Grounds for Divorce in Connecticut

Learn about the no-fault and fault-based grounds for divorce in Connecticut, and which ground will make your divorce easier and less hostile.

By , Retired Judge

If you're seriously considering divorce, you probably have a good idea why. But there's a difference between the relationship problems that lead to divorce and the legally accepted reasons, or "grounds," for divorce in your state. When you file for divorce in Connecticut, you may claim either a "no-fault" or "fault-based" ground for your divorce. We'll explain what those grounds mean, as well as how they can affect the divorce process.

No-Fault Divorce in Connecticut

When you file for a no-fault divorce, you aren't claiming that your spouse was to blame for the end of your marriage. That tends to reduce conflict (and expense) in the divorce process. Connecticut law includes two different no-fault divorce grounds:

  • Breakdown of the marriage. In your divorce complaint (the document that starts the divorce process in court), you may simply declare that your marriage has "broken down irretrievably." Basically, this means that you believe your marriage is broken, and you don't see any reasonable chance of getting back together.
  • Separation because of incompatibility. Connecticut also allows you to file for a no-fault divorce based on the fact that you've been living apart from your spouse because the two of you are incompatible and aren't likely to reconcile. But when you choose this ground, you must have been separated for 18 months before you file your divorce papers.

(Conn. Gen. Stat. § 46b-40(c) (2022).)

Not surprisingly, most people who file for divorce in Connecticut choose the irretrievable-breakdown ground. It's the easiest and quickest way to end your marriage.

Do Both Spouses Have to Agree Their Marriage Is Broken?

When one spouse files for divorce based in the irretrievable breakdown of the marriage, the other spouse doesn't necessarily have to agree that's the case. As long as at least one spouse clearly wants to end the marriage, that's usually enough for the judge to assume that there's no chance for reconciliation.

However, when couples file for an uncontested divorce or Connecticut's streamlined procedure for nonadversarial divorce, they will need to agree on this ground—that their marriage is broken beyond repair.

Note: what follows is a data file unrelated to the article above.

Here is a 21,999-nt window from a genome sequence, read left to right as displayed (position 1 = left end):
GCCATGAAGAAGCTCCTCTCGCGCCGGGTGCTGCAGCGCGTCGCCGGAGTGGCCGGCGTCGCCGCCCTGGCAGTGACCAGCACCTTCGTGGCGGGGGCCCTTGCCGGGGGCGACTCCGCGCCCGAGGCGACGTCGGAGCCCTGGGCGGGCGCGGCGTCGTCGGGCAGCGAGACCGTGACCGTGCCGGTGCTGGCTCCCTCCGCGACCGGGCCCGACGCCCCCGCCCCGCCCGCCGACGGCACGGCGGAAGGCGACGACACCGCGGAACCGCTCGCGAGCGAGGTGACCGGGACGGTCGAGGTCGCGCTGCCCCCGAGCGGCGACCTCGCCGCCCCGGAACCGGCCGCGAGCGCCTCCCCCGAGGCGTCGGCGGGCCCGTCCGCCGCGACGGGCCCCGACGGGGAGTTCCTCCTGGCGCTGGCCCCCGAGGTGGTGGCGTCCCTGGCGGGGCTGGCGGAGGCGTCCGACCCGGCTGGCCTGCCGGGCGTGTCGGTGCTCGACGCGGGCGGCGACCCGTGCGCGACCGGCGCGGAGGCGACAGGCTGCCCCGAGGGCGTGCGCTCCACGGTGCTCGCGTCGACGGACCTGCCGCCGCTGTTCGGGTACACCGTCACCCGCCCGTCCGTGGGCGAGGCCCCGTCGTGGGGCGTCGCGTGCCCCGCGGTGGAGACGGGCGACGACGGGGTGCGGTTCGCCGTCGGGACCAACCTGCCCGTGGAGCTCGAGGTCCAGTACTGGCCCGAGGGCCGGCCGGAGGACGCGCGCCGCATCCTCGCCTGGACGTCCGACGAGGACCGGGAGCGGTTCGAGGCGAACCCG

What's the Difference Between No-Fault Divorce and Uncontested Divorce?

Just because you've filed for a no-fault divorce, that doesn't necessarily mean that you won't have legal disputes in your case. If you want to file for an uncontested divorce in Connecticut, you and your spouse will need to agree about all of the relevant issues in ending your marriage, including alimony (spousal support), division of property and debt, child custody, and child support. Without a complete agreement on these issues, your case will proceed as a contested divorce. That will probably mean that your divorce will cost more and take longer.

Grounds for a "Fault-based" Divorce in Connecticut

The fault grounds for divorce in Connecticut include any of the following:

  • adultery
  • fraudulent contract (such as when a spouse hid some important information at the time of the marriage, like being a drug addict)
  • willful desertion for at least 12 months with a total neglect of duty
  • at least seven years absence from the marriage, without any communication
  • habitual intemperance (alcohol or drug addiction)
  • intolerable cruelty
  • one spouse's imprisonment (under certain conditions), and
  • a spouse's mental illness (again, under certain conditions, including legal confinement to a psychiatric institution for at least five years). within the six year period preceding the date of the divorce complaint.

(Conn.Gen. Stat. § 46b-40(c) (2022).)

Pursuing a fault-based divorce usually triggers a lot of hostility, prolongs the process, and increases attorneys' fees. You'll need to provide specific evidence proving your claims, and your spouse is likely to fight back. Unless you're unable to meet either no-fault divorce requirement, there's often no good reason to pursue a fault-based divorce.

That said, Connecticut divorce laws allow judges to consider the causes of the divorce when dividing marital property or awarding alimony (Conn. Gen. Stat. §§ 46b-81(c), 46b-82(a) (2022.) But whether that happens depends on the particular circumstances of each case, and it might not depend on the legal ground that you used when you filed for divorce. With so much as stake, it's a good idea to consult a local divorce lawyer to see whether your situation warrants filing for a fault-based divorce.

Are There Alternatives to Divorce in Connecticut?

Yes. For one thing, you may request a legal separation in Connecticut. Couples sometimes pursue this option if they want to have some legal issues decided while they live apart (like custody and support), but they aren't ready to end their marriage formally. The process for getting a legal separation is similar to the divorce process.

In limited circumstances, you might be able to get a legal annulment. When you file for an annulment, you're asking the court to declare that your marriage is void, which basically means that you were never legally married. There are just a few grounds for annulment in Connecticut, such a bigamy and incest. Annulment laws can be quite complex, so it's best to consult with a local divorce lawyer before taking any action.

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